December 13, 2018
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Travel misery continues on East Coast in wake of nor’easter

David Wexler/New York Daily News/TNS | BDN
David Wexler/New York Daily News/TNS | BDN
Heavy rains and high winds took down a large tree and power lines at 195th Street and 122nd Avenue in St. Albans, Queens, on Friday, March 2, 2018.

Air and rail passengers hoping to travel on Saturday are encountering yet another day of cancellations and delays as the nor’easter that snarled travel Friday is being followed by residual problems in transportation hubs all across the Northeast.

Airline officials say flight operations are slowly returning to normal, as they deal with the backlog of passengers from thousands of canceled and delayed flights Friday. There were more than 3,000 flights canceled and another 4,800 delayed, according to, most with destinations or departures in the Northeast Corridor, where the nor’easter landed blows from Virginia to Maine.

The storm also disrupted service on the heavily used Amtrak rail service along the corridor. High winds fell trees along the electric-powered rail line between Washington and Boston on Friday, causing service disruptions and cancellations. Amtrak continued to work at getting full service back up, saying service between Washington and New York would be suspended until at least 9 a.m., with no further updates since.

While winds in the Washington area have calmed down enough to allow for the airports to return to normal operations, hundreds of flights were canceled Saturday morning, with most disruptions at hubs in Boston, New York and Philadelphia. On Saturday, airport officials in Washington urged travelers to check with airlines before heading to the airport.

The airlines still are working to accommodate passengers from canceled or delayed flights from Friday. In New York, the East Coast’s primary transportation hub, thousands of travelers were left stranded, with more than 1,000 flights canceled at Newark, LaGuardia and John F. Kennedy airports, and more than 300 flights in Washington were canceled on Friday.

“Pretty much everyone on the plane threw up. Pilots were on the verge of throwing up,” a pilot said in an urgent report from a regional jetliner from Charlottesville, Virginia. The United Fight 3833 was descending into Washington’s Dulles around 7:38 a.m., and experienced moderate to severe turbulence at or around 4,000 feet, airport officials said.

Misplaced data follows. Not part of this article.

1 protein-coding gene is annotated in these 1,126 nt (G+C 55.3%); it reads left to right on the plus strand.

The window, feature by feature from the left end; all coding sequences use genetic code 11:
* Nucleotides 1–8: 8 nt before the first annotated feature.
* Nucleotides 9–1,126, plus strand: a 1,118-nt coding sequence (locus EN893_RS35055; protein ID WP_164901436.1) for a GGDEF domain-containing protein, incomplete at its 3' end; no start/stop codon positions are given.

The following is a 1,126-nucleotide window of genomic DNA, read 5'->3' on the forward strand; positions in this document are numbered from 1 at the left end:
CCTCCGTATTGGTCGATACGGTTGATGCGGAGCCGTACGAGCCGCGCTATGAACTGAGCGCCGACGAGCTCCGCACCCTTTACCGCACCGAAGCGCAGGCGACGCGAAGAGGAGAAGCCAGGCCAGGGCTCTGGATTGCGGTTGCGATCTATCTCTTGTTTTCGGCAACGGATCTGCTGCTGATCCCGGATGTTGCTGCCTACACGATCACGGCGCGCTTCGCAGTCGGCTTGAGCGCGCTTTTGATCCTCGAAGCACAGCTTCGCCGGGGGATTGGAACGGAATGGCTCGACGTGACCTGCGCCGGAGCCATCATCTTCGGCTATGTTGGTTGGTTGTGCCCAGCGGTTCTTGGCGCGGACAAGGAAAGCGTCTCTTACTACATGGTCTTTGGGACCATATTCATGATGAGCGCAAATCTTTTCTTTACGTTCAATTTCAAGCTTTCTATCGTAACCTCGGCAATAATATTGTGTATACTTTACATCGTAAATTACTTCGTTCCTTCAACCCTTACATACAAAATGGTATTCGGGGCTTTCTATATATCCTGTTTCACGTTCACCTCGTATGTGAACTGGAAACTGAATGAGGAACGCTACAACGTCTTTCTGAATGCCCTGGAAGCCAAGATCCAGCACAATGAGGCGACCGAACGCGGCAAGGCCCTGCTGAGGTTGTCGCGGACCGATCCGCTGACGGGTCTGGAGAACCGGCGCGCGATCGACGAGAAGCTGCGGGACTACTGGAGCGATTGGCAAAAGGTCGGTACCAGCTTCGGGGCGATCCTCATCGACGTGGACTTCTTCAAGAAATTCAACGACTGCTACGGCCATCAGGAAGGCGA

Many airlines waived change fees for flights for those affected. Travelers should check with their respective airlines. American, Delta, United and Southwest airlines – the four biggest carriers in the country – have flexible change policies for travel to the Northeast because of the storm.

“One thing we can’t control is the weather,” American Airlines spokesman Ross Feinstein said.

American canceled more than 1,600 flights in the Northeast on Friday. About 24 percent of the carrier’s global operations are being affected by the storm, Feinstein said. About 270 flights had been canceled Saturday, he said.

“We anticipate some residual delays” and cancellations on Saturday, he said.

United Airlines said it canceled more than 100 flights in the Northeast on Friday and was operating on a reduced schedule through the afternoon. Delta said it canceled 750 flights to and from the Northeast on Friday and more disruptions were possible.

The storm downed trees and power lines all along the region, closing highways and bridges and snarling traffic. In Maryland, officials more than 500 workers were deployed Saturday on cleanup and signal restoration efforts, but it would take at least a week to get all 400 roads affected back to normal.

“The wind advisories have dropped off, we are still expecting a gusty day impacting operations and clean up efforts are focused on getting roads opened first, then clear shoulders, all with priority routes first,” the Maryland State Highway Administration said via Twitter.

The Washington Post’s Lori Aratani and Dana Hedgpeth contributed to this report.


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